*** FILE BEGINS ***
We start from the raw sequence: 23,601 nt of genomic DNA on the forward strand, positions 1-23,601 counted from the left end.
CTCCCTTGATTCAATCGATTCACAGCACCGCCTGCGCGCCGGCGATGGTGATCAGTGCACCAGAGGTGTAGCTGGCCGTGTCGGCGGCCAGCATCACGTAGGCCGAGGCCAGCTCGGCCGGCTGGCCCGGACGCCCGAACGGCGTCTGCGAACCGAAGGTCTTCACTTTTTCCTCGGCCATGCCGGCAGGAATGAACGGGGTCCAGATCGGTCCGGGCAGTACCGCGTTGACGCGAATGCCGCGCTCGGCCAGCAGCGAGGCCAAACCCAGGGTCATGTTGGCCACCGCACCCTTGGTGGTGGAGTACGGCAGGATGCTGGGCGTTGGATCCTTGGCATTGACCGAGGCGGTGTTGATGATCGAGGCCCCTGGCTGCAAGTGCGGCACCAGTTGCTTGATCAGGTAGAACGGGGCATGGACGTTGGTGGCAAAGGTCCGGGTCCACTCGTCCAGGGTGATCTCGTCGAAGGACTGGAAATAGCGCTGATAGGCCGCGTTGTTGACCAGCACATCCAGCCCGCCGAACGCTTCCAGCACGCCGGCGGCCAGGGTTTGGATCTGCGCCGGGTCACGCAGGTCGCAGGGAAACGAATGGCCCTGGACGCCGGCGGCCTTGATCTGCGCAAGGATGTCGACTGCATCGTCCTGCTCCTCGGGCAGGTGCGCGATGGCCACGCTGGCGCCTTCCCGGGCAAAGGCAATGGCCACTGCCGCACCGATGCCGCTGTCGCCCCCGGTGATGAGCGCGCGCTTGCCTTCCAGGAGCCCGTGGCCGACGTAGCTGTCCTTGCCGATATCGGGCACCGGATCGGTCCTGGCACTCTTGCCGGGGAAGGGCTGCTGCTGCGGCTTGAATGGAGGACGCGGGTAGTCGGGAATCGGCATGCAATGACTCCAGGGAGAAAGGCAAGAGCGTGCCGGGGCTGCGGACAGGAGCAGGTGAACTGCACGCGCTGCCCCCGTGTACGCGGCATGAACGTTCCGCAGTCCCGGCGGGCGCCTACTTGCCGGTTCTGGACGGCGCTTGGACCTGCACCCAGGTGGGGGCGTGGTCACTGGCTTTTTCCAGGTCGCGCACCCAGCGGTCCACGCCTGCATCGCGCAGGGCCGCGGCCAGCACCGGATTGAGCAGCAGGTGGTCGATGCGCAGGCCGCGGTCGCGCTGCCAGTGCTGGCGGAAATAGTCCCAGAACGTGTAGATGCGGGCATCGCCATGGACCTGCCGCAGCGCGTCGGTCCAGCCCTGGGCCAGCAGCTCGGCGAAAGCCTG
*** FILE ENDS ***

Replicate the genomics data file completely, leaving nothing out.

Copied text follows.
We start from the raw sequence: 23,601 nt of genomic DNA on the forward strand, positions 1-23,601 counted from the left end.
CTCCCTTGATTCAATCGATTCACAGCACCGCCTGCGCGCCGGCGATGGTGATCAGTGCACCAGAGGTGTAGCTGGCCGTGTCGGCGGCCAGCATCACGTAGGCCGAGGCCAGCTCGGCCGGCTGGCCCGGACGCCCGAACGGCGTCTGCGAACCGAAGGTCTTCACTTTTTCCTCGGCCATGCCGGCAGGAATGAACGGGGTCCAGATCGGTCCGGGCAGTACCGCGTTGACGCGAATGCCGCGCTCGGCCAGCAGCGAGGCCAAACCCAGGGTCATGTTGGCCACCGCACCCTTGGTGGTGGAGTACGGCAGGATGCTGGGCGTTGGATCCTTGGCATTGACCGAGGCGGTGTTGATGATCGAGGCCCCTGGCTGCAAGTGCGGCACCAGTTGCTTGATCAGGTAGAACGGGGCATGGACGTTGGTGGCAAAGGTCCGGGTCCACTCGTCCAGGGTGATCTCGTCGAAGGACTGGAAATAGCGCTGATAGGCCGCGTTGTTGACCAGCACATCCAGCCCGCCGAACGCTTCCAGCACGCCGGCGGCCAGGGTTTGGATCTGCGCCGGGTCACGCAGGTCGCAGGGAAACGAATGGCCCTGGACGCCGGCGGCCTTGATCTGCGCAAGGATGTCGACTGCATCGTCCTGCTCCTCGGGCAGGTGCGCGATGGCCACGCTGGCGCCTTCCCGGGCAAAGGCAATGGCCACTGCCGCACCGATGCCGCTGTCGCCCCCGGTGATGAGCGCGCGCTTGCCTTCCAGGAGCCCGTGGCCGACGTAGCTGTCCTTGCCGATATCGGGCACCGGATCGGTCCTGGCACTCTTGCCGGGGAAGGGCTGCTGCTGCGGCTTGAATGGAGGACGCGGGTAGTCGGGAATCGGCATGCAATGACTCCAGGGAGAAAGGCAAGAGCGTGCCGGGGCTGCGGACAGGAGCAGGTGAACTGCACGCGCTGCCCCCGTGTACGCGGCATGAACGTTCCGCAGTCCCGGCGGGCGCCTACTTGCCGGTTCTGGACGGCGCTTGGACCTGCACCCAGGTGGGGGCGTGGTCACTGGCTTTTTCCAGGTCGCGCACCCAGCGGTCCACGCCTGCATCGCGCAGGGCCGCGGCCAGCACCGGATTGAGCAGCAGGTGGTCGATGCGCAGGCCGCGGTCGCGCTGCCAGTGCTGGCGGAAATAGTCCCAGAACGTGTAGATGCGGGCATCGCCATGGACCTGCCGCAGCGCGTCGGTCCAGCCCTGGGCCAGCAGCTCGGCGAAAGCCTG